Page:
Life in death

On a coffee break last Sunday, we sat outside watching the goats in their temporary pen. Large logs from the dead portion of the maple tree outside our kitchen door remained where they’d fallen—the goats like to climb on them, and one long branch looks like a sculpture of a praying mantis. So we had... Continue Reading →


With the arrival of Gus and Gwendolyn, our Oberhasli goats, I decided to return to Maggie’s Farm. To my horror, someone had hacked it, imbedding ads for Viagra, and jumbling the words I’d so carefully chosen. Thanks to my cousin Tom’s unfailing patience, we pieced it back together, and moved it to a safer platform.... Continue Reading →


This morning Featherfoot died. In our first batch of chicks, McMurray Hatchery sent us a free “exotic” which turned out to be a Cochin, and a rooster. He grew into a huge, gorgeous creature, with resplendent shiny feathers of black, red, and green. As do all Cochins, he even had feathers on his feet. From the... Continue Reading →

They grow up so fast

About six weeks ago a box of tiny, fluffy, cheeping chicks arrived; 19 in all, although only seven stayed. Friends went in on the order with us, and our choice of breeds caused some confusion. Of the seven chicks Cherisse and I ordered, four were Plymouth Barred Rocks. The coloring on their fuzzy little bodies was identical... Continue Reading →

Northern bees

To our dismay (but not surprise) neither of our hives survived the winter. We’ve heard that a lot of RI beekeepers lost hives, perhaps because many of us have southern bees—ours came from Georgia last spring. The two colonies were never very robust, and this winter was bitter cold, so perhaps they didn’t stand a chance. This year we... Continue Reading →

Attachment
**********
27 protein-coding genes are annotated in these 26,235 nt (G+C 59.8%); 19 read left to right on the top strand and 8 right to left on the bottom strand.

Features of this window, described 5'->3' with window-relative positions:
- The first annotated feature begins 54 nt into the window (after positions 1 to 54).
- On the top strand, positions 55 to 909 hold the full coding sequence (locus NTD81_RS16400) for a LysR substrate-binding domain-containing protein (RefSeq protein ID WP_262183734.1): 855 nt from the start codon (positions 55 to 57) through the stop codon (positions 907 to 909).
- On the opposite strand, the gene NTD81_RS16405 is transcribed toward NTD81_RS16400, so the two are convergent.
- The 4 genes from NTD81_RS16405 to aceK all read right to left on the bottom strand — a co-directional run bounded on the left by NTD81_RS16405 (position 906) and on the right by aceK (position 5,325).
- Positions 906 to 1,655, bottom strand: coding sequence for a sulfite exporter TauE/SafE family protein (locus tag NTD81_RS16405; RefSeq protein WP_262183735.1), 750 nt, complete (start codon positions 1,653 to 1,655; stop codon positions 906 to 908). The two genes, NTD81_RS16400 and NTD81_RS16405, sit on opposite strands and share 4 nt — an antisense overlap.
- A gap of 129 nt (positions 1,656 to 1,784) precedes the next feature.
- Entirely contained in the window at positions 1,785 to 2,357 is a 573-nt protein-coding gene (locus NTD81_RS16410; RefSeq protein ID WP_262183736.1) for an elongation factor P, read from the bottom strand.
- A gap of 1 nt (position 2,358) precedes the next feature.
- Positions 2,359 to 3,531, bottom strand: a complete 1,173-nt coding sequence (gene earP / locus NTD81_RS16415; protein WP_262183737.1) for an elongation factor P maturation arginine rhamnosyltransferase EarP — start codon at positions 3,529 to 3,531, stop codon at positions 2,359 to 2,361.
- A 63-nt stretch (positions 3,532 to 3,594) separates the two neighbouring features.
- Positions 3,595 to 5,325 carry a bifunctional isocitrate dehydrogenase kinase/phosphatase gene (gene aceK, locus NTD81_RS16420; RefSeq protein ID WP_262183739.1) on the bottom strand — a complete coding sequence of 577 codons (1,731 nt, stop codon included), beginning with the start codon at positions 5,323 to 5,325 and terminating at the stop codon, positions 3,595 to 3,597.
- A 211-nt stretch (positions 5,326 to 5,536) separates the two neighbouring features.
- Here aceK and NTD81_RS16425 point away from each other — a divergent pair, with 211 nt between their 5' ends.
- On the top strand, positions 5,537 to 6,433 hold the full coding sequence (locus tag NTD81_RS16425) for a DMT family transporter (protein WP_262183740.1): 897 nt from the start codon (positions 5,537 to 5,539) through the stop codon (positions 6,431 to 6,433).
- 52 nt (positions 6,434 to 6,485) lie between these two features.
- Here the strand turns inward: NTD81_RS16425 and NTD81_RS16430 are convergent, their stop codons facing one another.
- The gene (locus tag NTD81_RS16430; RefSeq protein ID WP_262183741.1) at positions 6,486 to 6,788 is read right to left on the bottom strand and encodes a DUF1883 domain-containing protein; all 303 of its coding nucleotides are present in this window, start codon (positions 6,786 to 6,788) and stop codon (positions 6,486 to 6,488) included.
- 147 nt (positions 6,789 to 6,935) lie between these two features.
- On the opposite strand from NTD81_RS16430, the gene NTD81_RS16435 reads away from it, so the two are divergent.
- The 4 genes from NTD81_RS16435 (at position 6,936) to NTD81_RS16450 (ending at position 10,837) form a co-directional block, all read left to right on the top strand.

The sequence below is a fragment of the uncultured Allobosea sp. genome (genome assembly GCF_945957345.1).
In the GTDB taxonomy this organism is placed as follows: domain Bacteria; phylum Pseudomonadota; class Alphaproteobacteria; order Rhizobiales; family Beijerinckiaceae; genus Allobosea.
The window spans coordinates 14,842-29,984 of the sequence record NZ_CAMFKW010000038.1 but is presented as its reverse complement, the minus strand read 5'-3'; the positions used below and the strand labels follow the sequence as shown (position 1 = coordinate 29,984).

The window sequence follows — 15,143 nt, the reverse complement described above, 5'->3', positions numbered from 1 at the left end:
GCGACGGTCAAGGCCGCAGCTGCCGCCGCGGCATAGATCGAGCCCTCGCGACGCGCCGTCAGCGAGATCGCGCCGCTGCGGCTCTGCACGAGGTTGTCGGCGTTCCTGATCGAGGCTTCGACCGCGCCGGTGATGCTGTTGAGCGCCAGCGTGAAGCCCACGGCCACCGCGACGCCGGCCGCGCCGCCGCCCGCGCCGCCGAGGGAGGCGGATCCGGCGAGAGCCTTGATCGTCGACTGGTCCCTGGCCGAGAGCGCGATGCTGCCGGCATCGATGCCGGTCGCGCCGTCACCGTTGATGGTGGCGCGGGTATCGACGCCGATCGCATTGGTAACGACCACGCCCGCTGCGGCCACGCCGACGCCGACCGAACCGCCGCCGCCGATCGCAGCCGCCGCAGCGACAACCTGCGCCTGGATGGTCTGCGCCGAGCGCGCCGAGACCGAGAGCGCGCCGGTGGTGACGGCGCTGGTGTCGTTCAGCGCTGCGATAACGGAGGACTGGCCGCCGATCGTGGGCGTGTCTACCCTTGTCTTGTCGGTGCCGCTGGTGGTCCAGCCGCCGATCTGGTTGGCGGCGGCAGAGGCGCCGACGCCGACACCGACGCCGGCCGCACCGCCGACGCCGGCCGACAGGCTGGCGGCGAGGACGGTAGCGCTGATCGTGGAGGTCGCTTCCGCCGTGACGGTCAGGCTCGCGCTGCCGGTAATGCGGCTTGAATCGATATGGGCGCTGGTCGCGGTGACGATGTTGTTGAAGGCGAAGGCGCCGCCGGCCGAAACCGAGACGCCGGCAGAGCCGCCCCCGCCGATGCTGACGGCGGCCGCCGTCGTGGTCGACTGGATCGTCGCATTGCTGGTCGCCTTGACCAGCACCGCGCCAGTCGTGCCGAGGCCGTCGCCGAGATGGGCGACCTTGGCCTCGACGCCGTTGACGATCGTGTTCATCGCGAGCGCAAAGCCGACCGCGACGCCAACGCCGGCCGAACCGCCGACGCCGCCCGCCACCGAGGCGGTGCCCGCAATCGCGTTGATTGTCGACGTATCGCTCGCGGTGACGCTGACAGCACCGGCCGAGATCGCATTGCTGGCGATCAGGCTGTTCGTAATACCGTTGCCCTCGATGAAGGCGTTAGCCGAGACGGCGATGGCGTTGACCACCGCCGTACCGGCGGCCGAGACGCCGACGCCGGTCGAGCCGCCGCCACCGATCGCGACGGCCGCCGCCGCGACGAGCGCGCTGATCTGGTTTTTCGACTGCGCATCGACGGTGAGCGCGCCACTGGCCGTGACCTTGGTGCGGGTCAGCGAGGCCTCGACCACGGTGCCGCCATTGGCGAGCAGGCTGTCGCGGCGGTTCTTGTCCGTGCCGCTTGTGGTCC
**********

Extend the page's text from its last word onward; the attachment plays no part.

Winter loosens its grip

The last snow finally disappeared from the northern-most part of our yard about three weeks ago. Little bursts of color from the crocuses emerged from the thawing ground (only to be mown down by the too numerous rabbits eager for some fresh greens). Daffodils shot up rapidly, trying to make up for the slow start... Continue Reading →

Seeds of summer

Between my trip in January and the endless snow, the possibility of summer seemed very remote, and so I placed my Fedco seed order a month later than usual. Hopefully my order will arrive quickly because according to last year's records I started our first seeds on March 4th. One of the problems with ordering late... Continue Reading →

Happy anniversaries

This past weekend marked two anniversaries. Cherisse’s birthday on February 14; and the day my father died of cancer, February 16. Twenty-three years have now passed since then, and yet I remember that final night with perfect clarity. My mother, sister and I had watched while he fought for days, hanging on longer than the... Continue Reading →

Of love and tequila

Not only has 2014 begun, we are well into its second month. Storm after storm have left mounds of snow in the Northeast. Our wonderful neighbor Tom rescued Cherisse last week by pulling her car out of the snow (and then plowing the driveway). Icy snowbanks (now covered with layers of grime) line New York... Continue Reading →

Pecking order

Observing chickens provides an interesting perspective. When Ethel died, we wondered if Lucy would miss her. But after two-and-half years caring for chickens, we should have known better. Cherisse and I have mourned each chicken we have lost, but they simply reshuffle—and accept—their pecking order. We assume Ethel was at the top of the order... Continue Reading →

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